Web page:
4th Sunday After Pascha
May 18th, 2014,
(John 4: 5-42)
“With the Samaritan Woman the Lord spoke two words”
If ever the Lord should approach and begin to converse with you, the first thing He will do is give you to understand how sinful you are, what terrible sins you have and that if you do not confess them and repent, you will not be saved. With the Samaritan woman the Lord spoke two words and she let everything out. This is not easy for a person to take because many times you need to hurt, to be stretched. Deciding to reveal yourself is painful, to truly see your sins, to repent and to return to Christ. People backtrack. They flee because they do not have the courage to allow the Lord to reprimand them, to expose and to reveal before their own eyes the true reality of their soul. How many things have we buried deeply within our souls that we don’t even want to be reminded of?! Sins and more sins; the death of the soul. The Lord wants to bring these to light so that we can confess them and he can forgive us. The Lord will not berate us. He came into the world to save the sinner – not to condemn him, provided that this sinful person repents for his hidden transgressions.
It is very painful to be shown your errors. But release comes and you feel freed from your bonds. The reason is that each time we do this it is an exposing, a manifestation of the hidden things of our soul, and simultaneously there is a more ardent approach of Grace. This rejoices the soul and fills it with hope, with faith, and with the presence of God. On the one hand the tatters of the soul are removed one-by-one, and on the other the soul is being filled up with Grace. This is exactly what took place with the Samaritan woman. Despite the great sinner she was, she had the valiancy to respond positively to the Lord. Then immediately and without hesitation she accepted the message of the Messiah and followed him to the point of martyrdom. And this Samaritan woman we now know as St. Photini.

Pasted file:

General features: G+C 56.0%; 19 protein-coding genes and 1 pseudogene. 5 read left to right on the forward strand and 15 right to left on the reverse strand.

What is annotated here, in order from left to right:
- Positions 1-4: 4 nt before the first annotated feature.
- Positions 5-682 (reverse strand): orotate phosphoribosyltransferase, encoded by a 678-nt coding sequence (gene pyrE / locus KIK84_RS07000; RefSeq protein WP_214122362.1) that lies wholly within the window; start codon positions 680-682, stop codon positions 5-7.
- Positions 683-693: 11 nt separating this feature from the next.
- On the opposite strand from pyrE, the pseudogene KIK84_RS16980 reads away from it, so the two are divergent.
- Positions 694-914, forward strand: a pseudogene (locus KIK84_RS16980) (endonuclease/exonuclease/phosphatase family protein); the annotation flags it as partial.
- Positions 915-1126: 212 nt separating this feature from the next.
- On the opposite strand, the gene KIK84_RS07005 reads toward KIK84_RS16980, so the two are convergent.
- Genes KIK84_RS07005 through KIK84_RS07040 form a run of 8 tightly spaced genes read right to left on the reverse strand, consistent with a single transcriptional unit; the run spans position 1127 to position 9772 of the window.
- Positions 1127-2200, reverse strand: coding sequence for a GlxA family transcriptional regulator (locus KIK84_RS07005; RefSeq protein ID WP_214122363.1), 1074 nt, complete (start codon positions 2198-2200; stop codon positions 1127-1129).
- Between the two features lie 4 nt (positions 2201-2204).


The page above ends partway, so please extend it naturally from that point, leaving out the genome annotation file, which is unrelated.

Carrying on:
Transcribed talks by Archimandrite Symeon Kragiopoulos
From: Holy Hesychasterion “The Nativity of Theotokos” Publications.
Translated by fr. Matthew Penney
Sunday of the Samaritan Woman